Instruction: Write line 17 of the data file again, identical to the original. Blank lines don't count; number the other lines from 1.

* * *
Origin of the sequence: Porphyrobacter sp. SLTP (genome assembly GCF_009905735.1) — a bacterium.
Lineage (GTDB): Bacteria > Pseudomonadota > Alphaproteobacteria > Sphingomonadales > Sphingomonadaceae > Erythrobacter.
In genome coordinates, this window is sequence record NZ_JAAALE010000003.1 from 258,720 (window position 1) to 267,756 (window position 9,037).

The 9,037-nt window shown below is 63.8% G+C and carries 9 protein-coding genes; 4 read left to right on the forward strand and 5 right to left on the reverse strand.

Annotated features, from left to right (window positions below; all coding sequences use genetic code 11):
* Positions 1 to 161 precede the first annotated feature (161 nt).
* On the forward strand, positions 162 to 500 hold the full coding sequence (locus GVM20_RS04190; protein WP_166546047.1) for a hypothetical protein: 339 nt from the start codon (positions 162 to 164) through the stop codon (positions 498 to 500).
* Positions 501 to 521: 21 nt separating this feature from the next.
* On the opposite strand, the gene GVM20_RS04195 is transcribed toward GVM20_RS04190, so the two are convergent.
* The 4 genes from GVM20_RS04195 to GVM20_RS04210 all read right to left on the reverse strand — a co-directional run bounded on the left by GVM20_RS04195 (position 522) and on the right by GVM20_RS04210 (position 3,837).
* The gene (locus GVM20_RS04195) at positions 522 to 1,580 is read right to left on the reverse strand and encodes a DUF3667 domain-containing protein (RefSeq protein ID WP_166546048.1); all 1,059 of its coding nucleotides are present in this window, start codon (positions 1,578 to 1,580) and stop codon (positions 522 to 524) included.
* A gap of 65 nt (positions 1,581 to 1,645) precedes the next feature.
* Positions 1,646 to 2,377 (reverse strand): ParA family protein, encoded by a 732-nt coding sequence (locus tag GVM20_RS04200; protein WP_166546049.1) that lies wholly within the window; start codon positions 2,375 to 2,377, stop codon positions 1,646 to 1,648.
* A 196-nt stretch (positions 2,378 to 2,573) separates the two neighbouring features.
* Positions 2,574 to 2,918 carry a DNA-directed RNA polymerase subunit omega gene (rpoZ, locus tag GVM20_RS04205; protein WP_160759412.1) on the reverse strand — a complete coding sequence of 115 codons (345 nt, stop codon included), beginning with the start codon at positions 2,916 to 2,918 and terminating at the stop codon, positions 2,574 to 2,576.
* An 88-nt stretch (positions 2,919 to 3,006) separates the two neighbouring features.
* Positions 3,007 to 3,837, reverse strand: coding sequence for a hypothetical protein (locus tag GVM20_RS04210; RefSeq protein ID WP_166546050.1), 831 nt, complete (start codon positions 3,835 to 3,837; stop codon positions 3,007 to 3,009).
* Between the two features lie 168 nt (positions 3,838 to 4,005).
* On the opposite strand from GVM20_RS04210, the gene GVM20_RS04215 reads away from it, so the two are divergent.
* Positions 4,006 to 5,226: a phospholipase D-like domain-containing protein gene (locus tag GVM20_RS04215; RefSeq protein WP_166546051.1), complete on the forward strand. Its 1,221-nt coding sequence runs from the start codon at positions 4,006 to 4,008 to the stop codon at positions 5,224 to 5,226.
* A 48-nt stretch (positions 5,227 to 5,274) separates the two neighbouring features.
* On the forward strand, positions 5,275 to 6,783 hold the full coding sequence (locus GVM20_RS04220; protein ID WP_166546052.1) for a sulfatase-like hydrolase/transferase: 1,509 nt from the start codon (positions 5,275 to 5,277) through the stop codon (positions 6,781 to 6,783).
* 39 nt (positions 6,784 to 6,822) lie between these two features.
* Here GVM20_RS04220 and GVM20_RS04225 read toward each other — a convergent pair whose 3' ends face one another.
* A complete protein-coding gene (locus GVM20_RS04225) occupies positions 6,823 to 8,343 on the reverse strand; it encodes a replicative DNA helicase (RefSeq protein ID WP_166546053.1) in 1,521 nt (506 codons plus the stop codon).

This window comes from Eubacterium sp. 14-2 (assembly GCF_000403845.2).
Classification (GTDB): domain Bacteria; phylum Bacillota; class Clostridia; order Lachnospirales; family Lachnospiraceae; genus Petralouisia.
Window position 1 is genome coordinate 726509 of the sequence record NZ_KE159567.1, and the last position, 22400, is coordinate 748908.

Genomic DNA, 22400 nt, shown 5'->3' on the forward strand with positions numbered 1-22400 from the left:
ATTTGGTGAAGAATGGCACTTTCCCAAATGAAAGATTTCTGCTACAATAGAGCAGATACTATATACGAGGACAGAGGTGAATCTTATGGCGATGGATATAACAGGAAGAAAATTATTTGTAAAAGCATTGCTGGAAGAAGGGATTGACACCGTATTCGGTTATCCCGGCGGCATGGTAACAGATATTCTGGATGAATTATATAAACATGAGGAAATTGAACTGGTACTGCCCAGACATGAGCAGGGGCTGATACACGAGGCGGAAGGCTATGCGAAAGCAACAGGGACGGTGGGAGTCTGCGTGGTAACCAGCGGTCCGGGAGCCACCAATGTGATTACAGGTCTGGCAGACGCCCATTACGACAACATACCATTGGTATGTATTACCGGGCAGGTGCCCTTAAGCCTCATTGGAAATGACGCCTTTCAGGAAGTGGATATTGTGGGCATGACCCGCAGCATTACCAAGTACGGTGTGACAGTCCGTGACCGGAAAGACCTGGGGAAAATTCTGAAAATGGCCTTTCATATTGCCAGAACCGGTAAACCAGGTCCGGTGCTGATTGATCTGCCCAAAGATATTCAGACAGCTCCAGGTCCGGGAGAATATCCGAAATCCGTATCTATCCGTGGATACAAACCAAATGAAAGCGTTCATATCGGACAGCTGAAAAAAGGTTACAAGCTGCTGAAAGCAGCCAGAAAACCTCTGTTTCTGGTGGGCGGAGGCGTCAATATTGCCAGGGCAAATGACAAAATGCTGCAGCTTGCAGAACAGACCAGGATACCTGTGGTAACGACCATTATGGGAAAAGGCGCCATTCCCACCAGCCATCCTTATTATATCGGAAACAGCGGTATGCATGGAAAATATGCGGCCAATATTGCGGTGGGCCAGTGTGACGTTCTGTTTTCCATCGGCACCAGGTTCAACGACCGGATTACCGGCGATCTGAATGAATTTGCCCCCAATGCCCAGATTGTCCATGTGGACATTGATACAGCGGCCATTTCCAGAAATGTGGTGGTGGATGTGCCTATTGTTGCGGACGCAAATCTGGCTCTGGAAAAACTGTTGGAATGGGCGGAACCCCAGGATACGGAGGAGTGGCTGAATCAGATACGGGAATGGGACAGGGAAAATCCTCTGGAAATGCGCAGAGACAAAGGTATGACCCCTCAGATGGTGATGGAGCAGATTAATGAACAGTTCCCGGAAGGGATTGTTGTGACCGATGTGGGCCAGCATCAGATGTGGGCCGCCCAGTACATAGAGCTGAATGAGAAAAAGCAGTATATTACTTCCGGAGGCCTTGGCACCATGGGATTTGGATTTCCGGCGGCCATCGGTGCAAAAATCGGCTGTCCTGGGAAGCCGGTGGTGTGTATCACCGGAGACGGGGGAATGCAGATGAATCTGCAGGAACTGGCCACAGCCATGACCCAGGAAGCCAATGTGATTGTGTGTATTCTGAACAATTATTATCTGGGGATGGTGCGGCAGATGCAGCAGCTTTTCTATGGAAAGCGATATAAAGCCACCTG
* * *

* Positions 3,007 to 3,837, reverse strand: coding sequence for a hypothetical protein (locus tag GVM20_RS04210; RefSeq protein ID WP_166546050.1), 831 nt, complete (start codon positions 3,835 to 3,837; stop codon positions 3,007 to 3,009).